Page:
Yet for all this, Hogan remains resolute that she is no one special. For a start, she does not even regard herself as a teacher. “Teacher implies that you’re holding all the knowledge, which is not the case at all,” she insists. The term “teaching artist” better expresses her more collaborative and equitable approach to learning.

Besides this, she explains, her classes only work because of the context: “Drama is a useful way of self-expression, but to be truly supportive needs to be where other services are available … Drama is just a part of the picture”. Other support is needed and, crucially, participants “can try things out and fail … and make social connections and friends, not only with others seeking asylum but with volunteers and others”.

Failure is a big part of Hogan’s approach. She learnt this, she says, from a professor at the University of Leeds, where she did her master’s. She maintained that, when working with disadvantaged participants, demonstrating your own failure or lack of knowledge is part of gaining the group’s trust. “One of the best things you can do at the start of a workshop with a new group is to deliberately fail, or make fun of yourself, because that’s an easy way to put the class on an even footing.”

What is it that fuels Hogan’s passion for this work? Not a “natural activist”, in the sense of protest marching or petition signing, she nevertheless is outraged at Australia’s treatment of asylum seekers, and understands that the best way to make a difference is to concentrate on what you are good at. In Timor-Leste, where she lived for a year, she encountered aid workers with specific skills such as engineering or midwifery. It struck her that her expertise could also offer practical outcomes. “Doing drama is more useful than knocking your head against the brick wall of government policies that don’t change anything.”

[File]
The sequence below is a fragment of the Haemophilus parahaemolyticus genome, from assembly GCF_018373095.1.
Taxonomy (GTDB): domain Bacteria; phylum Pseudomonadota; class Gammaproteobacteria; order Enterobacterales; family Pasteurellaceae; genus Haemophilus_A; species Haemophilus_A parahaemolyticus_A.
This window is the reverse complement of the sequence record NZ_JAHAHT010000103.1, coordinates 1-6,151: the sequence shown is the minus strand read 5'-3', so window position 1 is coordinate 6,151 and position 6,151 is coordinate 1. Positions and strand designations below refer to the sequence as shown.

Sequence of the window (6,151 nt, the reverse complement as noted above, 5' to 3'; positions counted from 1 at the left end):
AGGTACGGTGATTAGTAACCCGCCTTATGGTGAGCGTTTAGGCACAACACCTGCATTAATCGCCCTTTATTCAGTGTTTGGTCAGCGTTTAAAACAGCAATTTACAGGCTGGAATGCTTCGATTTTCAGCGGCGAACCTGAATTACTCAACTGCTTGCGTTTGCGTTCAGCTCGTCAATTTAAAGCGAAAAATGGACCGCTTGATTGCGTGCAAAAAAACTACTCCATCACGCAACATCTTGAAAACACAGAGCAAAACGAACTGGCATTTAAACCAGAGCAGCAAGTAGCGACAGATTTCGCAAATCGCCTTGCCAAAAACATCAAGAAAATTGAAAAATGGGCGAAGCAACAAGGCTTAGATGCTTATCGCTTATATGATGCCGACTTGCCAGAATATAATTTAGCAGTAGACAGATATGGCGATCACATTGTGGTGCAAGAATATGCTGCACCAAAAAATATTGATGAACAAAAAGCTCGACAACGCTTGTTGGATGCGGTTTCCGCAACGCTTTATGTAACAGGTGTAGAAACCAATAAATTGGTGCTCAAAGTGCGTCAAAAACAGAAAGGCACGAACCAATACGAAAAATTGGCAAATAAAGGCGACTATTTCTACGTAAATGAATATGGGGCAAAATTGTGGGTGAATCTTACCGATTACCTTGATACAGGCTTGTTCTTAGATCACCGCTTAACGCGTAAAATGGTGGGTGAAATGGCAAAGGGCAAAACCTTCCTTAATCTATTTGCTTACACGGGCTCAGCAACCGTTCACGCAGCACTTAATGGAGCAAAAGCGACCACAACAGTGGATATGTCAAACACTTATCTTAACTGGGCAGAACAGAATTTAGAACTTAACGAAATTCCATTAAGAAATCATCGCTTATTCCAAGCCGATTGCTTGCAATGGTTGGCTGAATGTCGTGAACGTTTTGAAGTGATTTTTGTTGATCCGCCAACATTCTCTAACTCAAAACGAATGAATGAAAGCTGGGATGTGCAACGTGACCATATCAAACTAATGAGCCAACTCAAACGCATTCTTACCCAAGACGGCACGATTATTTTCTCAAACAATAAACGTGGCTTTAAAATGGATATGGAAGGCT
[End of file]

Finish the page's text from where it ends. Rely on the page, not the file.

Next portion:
Hogan has written her first full-length play, Greater Sunrise, which is set in Timor-Leste. It just opened in Sydney at Belvoir’s Downstairs Theatre. Inevitably, fear, nerves and apprehension accompany all this. As in the drama workshop, establishing trust and fostering confidence is essential.

In the workshop, we play games, using eye contact and repeating our names. We find that universal human emotions require no language skills to interpret. Words exchanged in all languages represented in the room mean everyone has the opportunity to learn. Narrative play introduces English words almost by accident. People search for translations on their phones if they struggle. A shared language – today’s happens to be Mandarin – means someone can step in and explain now and then.

No one feels they are meant to learn anything, but everyone takes something away. For me, it’s being reintroduced to the joy of play, seeing firsthand the transformative power of learning that Hogan offers in this atmosphere of openness and generosity. It is also realising that an ordinary scarf can be a ball or a book, or whatever you want it to be.

This article was first published in the print edition of The Saturday Paper on April 14, 2018 as "Drama theories".